Keynes (1924), page 42.


See Patinkin (1969) for an interesting interpretation of Friedman’s role within the Chicago School and whether he diverged from his predecessors vis-à-vis monetary theory.


In theory, the value of Gross Domestic Income and Gross Domestic Product are equal so either could be used in the QTM and in empirical work. The U.S. Bureau of Economic Analysis considers GDP to be a more reliable measure of output than GDI as it considers the source data underlying GDP to be more timely and accurate. See BEA (2007), p.22. Empirical work will usually employ GDP. As it is easier to motivate the demand for money as relating to spending and income, rather than to output, it is common in conceptual discussions to consider the demand for money as directly related to income rather than output. In Lucas (1972), e.g., individuals first receive money/income, then spend it, leading to an increase in nominal output.


That wholesale payments systems were the first to experience technological change is not surprising as the fixed costs of adopting innovating technology could be spread over a much higher value of payments. JPMorgan, one of the leading adopters of blockchain technology reportedly handles the equivalent of US$ 6 trillion in cross-border payments daily—the initial target market for its JPM Coin. See Son (2020). For an insightful treatment of technological innovation in general see Christensen (1997).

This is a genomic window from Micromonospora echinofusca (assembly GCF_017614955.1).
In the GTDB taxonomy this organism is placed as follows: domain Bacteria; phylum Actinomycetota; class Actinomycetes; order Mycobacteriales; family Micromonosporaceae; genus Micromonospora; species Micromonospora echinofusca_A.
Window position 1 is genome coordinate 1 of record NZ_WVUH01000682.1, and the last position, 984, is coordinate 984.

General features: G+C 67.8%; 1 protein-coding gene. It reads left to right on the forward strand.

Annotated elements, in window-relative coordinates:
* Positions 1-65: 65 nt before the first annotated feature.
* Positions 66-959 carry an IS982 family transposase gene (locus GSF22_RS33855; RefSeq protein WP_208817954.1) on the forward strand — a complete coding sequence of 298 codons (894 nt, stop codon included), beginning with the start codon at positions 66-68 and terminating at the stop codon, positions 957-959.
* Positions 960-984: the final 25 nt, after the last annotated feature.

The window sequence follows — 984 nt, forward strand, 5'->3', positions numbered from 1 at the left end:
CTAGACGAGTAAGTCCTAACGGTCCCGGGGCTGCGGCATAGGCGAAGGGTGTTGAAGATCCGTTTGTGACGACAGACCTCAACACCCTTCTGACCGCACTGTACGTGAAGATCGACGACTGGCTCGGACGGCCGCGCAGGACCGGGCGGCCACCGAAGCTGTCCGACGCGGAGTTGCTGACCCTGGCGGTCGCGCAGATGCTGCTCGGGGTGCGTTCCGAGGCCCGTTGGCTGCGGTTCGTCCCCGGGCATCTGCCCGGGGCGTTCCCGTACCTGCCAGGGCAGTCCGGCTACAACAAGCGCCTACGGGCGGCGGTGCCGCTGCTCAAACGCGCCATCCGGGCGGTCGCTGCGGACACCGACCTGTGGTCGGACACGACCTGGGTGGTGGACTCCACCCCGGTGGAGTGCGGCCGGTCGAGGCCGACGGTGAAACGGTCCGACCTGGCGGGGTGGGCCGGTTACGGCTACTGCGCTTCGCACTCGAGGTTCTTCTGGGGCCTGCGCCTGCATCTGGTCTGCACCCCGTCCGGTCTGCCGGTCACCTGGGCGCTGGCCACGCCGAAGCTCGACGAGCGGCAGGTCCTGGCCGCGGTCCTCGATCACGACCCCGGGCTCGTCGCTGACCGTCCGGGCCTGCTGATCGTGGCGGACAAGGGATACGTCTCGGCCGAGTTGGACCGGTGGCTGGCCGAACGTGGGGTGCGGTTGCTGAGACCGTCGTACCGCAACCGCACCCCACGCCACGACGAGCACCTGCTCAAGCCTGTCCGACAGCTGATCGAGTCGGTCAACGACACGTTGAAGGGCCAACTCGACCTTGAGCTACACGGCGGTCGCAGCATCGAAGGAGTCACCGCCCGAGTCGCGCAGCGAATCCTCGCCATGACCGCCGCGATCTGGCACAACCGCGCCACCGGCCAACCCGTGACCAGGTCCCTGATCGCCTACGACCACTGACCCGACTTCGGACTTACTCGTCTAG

The sum of payments effected in 2017 through the two U.S. large value transfer systems alone (Fedwire and CHIPS), was 1 quadrillion 133 trillion dollars compared with U.S. GDP that same year of US$19.5 trillion.


See Garvy (1959) for an excellent discussion of this data.


Among the reasons are technological innovation, deregulation and the development of the eurocurrency markets.


“In circulation” means in the hands of the public, i.e. having been paid out and duly recorded by the central bank. It thus includes notes in mattresses, buried underground or destroyed as well as those being used. The total in circulation is, of course, reduced when the central bank destroys unfit notes.


Milton Friedman, Money Mischief, page 206.